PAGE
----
The ouster of Ahmet Davutoglu as prime minister of Turkey is an internal matter. But it will almost certainly have negative repercussions for the hard-fought and controversial deal between Turkey and the European Union, by which Brussels agreed to compensate Ankara for helping to stem the flow of refugees and migrants to Europe. It’s the latest of several cases where domestic political dramas have affected the foreign policy interests of important middle powers.
Last week, a long-simmering power struggle between Davutoglu and Turkish President Recep Tayyip Erdogan came to a boil. Erdogan had recently cajoled or convinced others in his Justice and Development Party (AKP) to strip Davutoglu of the power to select provincial officials. Davutoglu acceded to the pressure by resigning, effective after a party conference later this month. Erdogan had groomed Davutoglu, a former professor of international relations, as his political partner, as he had done earlier with another once-trusted lieutenant, Abdullah Gul, who served as president from 2007 to 2014, until he too was shunted aside.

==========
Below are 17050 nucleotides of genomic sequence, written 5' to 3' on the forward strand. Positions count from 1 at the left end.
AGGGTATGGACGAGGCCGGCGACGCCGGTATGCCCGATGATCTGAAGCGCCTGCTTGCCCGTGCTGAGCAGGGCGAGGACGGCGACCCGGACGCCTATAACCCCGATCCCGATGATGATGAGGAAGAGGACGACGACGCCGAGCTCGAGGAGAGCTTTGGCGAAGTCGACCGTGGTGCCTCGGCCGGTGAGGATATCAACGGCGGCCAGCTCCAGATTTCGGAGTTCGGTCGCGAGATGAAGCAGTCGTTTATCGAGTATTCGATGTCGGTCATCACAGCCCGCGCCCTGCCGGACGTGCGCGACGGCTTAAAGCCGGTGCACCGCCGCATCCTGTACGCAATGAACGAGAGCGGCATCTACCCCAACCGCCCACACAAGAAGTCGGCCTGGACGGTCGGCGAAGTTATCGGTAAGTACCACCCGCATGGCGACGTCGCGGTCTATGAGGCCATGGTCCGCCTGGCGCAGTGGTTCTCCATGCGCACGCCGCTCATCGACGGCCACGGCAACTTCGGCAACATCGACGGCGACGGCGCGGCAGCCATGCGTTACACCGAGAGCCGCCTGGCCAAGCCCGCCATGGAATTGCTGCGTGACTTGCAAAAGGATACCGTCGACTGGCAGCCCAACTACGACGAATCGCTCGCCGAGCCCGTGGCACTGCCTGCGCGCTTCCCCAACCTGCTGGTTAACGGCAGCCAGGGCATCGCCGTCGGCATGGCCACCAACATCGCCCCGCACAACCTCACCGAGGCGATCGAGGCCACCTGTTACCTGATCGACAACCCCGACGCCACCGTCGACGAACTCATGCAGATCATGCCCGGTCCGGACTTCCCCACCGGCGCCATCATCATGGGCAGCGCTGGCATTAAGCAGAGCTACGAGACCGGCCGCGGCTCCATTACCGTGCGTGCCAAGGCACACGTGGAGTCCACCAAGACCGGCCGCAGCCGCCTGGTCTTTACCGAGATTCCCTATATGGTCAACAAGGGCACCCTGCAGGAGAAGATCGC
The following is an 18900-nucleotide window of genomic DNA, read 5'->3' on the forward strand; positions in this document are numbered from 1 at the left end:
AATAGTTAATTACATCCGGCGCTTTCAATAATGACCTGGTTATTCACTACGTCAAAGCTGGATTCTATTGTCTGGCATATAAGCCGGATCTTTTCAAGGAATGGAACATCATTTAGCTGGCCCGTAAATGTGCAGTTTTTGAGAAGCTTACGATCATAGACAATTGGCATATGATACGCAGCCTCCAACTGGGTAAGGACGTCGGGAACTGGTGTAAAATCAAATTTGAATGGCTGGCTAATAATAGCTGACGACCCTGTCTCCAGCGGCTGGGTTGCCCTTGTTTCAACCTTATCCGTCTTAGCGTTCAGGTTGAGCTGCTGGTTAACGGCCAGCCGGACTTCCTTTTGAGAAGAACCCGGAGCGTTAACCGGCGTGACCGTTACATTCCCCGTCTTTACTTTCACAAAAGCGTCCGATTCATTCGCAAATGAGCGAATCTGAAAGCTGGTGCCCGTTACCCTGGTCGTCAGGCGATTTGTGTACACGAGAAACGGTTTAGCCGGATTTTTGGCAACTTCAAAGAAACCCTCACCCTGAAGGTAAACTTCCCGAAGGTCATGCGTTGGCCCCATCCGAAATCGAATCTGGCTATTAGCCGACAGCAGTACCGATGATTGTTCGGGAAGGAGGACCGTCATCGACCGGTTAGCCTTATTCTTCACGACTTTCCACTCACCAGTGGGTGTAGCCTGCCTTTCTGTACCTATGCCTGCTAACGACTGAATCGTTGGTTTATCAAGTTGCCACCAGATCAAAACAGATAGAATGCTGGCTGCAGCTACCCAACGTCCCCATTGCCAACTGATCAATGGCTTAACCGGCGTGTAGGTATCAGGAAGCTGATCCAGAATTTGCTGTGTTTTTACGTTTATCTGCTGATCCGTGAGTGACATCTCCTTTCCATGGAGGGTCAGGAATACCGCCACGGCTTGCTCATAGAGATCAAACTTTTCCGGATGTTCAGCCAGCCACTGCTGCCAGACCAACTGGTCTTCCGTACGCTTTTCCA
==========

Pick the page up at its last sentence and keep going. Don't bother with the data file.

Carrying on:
In both cases, one can find substantive disagreements over specific policies as well as personality clashes. But the larger narrative is Erdogan’s increasingly authoritarian leadership. He is unable to tolerate other prominent officials engaging publicly on public policy issues, from Gul’s criticism of Syria policy to Davutoglu’s reported concerns about Turkey’s harsh treatment of journalists and public intellectuals.